Hot Weather Plus Old Tires – A Deadly Combination for Florida Drivers
As we approach the summer months, Florida tire lawyers will unfortunately see an increase in tire failures resulting in rollovers. This has been an undeniable pattern since steel belted radial tires were introduced four decades ago.
Studies have shown that tires, whose chronological age is older than six years, have a higher propensity for experiencing tread separation events. This is not only borne out by studies focusing on tire age, but it is also supported by scientific analysis happens to rubber over time.
The passage of time has a deleterious effect on the elastic and supple qualities of rubber. Studies have shown that over time rubber hardens, loses elasticity, and has a lower break point tolerance. The qualitative effect on rubber by time can be observed by the laymen in rubber bands which become brittle, break more easily, and have less elasticity as time goes by.
When the effect of the passage of time on rubber is coupled with heat, the result for tires on hot Florida roadways can be disastrous. Heat is the enemy of tires because it also accelerates the destructive effect not only on the integrity of the rubber itself, but also on the adhesion between the various component parts inside of the tire. The coupling of old tires with hot weather results in a clear spike in tire failure cases.
As Miami injury lawyers , we do not believe that a properly designed and manufactured tire should disintegrate and fail in hot weather climates, and expose the population in those climates to motor vehicle accidents caused by tire failure.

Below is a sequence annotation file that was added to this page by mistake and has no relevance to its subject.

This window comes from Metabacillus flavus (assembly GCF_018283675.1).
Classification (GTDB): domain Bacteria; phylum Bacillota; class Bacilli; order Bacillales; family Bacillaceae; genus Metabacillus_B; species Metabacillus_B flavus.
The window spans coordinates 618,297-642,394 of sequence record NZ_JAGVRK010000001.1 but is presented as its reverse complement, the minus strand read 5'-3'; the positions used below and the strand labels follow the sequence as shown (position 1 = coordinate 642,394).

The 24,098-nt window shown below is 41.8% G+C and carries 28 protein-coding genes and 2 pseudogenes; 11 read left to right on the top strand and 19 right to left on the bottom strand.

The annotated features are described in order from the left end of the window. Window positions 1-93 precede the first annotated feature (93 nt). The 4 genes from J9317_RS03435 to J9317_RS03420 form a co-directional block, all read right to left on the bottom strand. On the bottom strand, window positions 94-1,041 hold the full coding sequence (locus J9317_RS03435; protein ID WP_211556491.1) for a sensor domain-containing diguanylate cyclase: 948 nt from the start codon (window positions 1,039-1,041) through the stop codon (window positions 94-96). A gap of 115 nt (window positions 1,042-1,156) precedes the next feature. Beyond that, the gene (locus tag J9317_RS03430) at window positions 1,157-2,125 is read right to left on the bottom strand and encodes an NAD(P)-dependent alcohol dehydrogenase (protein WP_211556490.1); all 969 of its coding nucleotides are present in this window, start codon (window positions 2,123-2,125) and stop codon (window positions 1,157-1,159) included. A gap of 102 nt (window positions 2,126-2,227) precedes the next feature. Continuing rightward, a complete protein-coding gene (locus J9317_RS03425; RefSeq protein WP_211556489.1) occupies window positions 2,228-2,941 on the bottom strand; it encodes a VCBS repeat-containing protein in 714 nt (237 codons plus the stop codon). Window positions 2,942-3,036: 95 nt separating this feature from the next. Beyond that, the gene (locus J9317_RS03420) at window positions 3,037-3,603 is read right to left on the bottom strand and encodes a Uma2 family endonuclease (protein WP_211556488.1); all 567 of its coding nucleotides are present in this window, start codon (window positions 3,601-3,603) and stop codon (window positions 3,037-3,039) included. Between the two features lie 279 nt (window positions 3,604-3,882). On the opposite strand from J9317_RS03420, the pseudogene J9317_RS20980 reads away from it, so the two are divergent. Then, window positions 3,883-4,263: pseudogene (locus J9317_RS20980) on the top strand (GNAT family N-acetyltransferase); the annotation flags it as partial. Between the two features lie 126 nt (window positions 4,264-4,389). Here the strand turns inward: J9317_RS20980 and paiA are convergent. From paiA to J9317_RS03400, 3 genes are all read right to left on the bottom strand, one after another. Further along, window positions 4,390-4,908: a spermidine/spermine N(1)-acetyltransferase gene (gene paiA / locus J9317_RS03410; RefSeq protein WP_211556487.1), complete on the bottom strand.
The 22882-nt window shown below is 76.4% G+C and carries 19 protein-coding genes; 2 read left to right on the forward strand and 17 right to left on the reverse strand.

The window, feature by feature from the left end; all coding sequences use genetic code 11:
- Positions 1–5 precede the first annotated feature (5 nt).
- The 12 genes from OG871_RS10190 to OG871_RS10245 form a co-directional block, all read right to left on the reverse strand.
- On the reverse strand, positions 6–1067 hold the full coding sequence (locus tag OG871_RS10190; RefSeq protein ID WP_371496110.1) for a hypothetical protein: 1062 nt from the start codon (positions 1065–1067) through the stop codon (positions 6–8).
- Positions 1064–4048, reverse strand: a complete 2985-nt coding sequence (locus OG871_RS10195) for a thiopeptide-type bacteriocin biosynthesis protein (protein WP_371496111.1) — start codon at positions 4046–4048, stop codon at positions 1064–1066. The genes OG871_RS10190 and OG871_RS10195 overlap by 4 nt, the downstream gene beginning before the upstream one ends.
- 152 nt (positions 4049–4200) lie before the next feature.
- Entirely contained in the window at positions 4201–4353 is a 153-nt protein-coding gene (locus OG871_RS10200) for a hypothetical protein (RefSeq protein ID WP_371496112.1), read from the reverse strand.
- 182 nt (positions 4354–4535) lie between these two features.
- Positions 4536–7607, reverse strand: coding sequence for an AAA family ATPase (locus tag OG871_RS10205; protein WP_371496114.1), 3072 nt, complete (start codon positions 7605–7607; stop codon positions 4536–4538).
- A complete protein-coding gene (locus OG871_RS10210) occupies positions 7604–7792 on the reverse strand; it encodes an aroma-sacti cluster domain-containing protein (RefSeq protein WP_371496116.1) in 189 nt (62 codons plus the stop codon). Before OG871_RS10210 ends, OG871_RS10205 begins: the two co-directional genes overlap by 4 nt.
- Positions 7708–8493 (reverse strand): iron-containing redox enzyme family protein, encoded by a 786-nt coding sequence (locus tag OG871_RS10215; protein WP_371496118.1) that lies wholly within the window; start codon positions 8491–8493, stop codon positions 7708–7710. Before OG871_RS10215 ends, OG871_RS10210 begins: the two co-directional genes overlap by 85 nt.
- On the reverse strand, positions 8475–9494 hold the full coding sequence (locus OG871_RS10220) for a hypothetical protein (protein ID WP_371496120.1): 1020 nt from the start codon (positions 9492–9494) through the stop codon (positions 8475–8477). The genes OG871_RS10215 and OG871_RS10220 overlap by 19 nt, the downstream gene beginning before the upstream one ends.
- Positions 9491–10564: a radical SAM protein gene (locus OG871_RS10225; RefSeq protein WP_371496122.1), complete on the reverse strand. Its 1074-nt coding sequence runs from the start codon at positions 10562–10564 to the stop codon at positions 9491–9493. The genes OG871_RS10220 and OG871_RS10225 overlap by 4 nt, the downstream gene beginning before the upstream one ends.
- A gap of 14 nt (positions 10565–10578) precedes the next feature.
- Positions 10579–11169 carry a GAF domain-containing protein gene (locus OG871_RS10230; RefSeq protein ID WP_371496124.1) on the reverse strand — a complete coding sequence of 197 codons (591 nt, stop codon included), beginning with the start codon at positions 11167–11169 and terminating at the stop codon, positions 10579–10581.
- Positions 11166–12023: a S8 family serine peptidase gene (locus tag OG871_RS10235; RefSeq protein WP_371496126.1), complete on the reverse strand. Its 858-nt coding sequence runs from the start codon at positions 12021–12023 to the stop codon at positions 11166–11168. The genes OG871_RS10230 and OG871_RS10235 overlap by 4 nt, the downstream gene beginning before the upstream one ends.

At Halpern, Santos & Pinkert, P.A., we continue to see car dealerships and tire service outfits sell and pass along vehicles with tires whose chronological age is in excess of six years. We have even seen instances of tires older than six years being sold as brand new tires. They may be brand new in the sense that they have never been used on the roadway, but because of their shelf life and old age, they are inherently dangerous despite their new appearance.
Unfortunately, we are entering the season when we expect to see a spike in tire failure cases resulting in car accidents, rollovers and catastrophic injuries. Forseeability of these increased events of tire failures is known only to a select few in the tire industry as well as tire defect lawyers who pursue these claims. Tire companies refuse to place an easily recognizable manufacture date on tires, and many tire service companies refuse to acknowledge the facts about old tires. As a result many service companies allow for tires in excess of six years of age to be sold as new, to remain on vehicles after inspection, and to take no proactive action to warn consumers about the age of their tires and the potential consequences.
Unfortunately, this lackadaisical approach was recently endorsed by the Florida Legislature which killed a bill attempting to require that the date of manufacture of any tire sold in Florida be made known to the consumer. Until a more aggressive approach is taken to educate, warn and inform the consumer by tire manufacturers and tire service companies, we can expect to see the tragic trend of old tires plus hot weather continue to wreak havoc on Florida roadways.